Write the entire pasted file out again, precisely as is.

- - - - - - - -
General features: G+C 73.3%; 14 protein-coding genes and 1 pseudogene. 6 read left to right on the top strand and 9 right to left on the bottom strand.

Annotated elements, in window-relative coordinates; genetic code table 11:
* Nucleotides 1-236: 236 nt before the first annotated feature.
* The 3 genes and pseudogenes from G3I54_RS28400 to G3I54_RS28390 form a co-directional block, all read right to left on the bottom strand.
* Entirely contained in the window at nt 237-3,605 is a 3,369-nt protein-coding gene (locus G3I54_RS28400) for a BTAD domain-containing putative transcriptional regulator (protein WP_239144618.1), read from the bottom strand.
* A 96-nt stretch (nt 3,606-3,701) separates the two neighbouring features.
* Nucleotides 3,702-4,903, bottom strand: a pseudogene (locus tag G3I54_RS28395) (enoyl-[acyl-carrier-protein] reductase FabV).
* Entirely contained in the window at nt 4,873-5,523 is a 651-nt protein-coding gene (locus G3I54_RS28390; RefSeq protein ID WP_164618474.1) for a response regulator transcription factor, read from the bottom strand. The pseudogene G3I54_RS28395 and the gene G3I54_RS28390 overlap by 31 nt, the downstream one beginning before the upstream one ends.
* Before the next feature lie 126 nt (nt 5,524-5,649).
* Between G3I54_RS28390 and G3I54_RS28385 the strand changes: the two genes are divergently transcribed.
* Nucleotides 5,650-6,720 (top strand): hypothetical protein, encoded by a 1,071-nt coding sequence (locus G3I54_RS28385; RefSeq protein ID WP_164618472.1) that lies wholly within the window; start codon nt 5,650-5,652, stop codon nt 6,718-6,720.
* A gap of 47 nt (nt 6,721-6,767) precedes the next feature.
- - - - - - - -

General features: G+C 73.3%; 14 protein-coding genes and 1 pseudogene. 6 read left to right on the top strand and 9 right to left on the bottom strand.

Annotated elements, in window-relative coordinates; genetic code table 11:
* Nucleotides 1-236: 236 nt before the first annotated feature.
* The 3 genes and pseudogenes from G3I54_RS28400 to G3I54_RS28390 form a co-directional block, all read right to left on the bottom strand.
* Entirely contained in the window at nt 237-3,605 is a 3,369-nt protein-coding gene (locus G3I54_RS28400) for a BTAD domain-containing putative transcriptional regulator (protein WP_239144618.1), read from the bottom strand.
* A 96-nt stretch (nt 3,606-3,701) separates the two neighbouring features.
* Nucleotides 3,702-4,903, bottom strand: a pseudogene (locus tag G3I54_RS28395) (enoyl-[acyl-carrier-protein] reductase FabV).
* Entirely contained in the window at nt 4,873-5,523 is a 651-nt protein-coding gene (locus G3I54_RS28390; RefSeq protein ID WP_164618474.1) for a response regulator transcription factor, read from the bottom strand. The pseudogene G3I54_RS28395 and the gene G3I54_RS28390 overlap by 31 nt, the downstream one beginning before the upstream one ends.
* Before the next feature lie 126 nt (nt 5,524-5,649).
* Between G3I54_RS28390 and G3I54_RS28385 the strand changes: the two genes are divergently transcribed.
* Nucleotides 5,650-6,720 (top strand): hypothetical protein, encoded by a 1,071-nt coding sequence (locus G3I54_RS28385; RefSeq protein ID WP_164618472.1) that lies wholly within the window; start codon nt 5,650-5,652, stop codon nt 6,718-6,720.
* A gap of 47 nt (nt 6,721-6,767) precedes the next feature.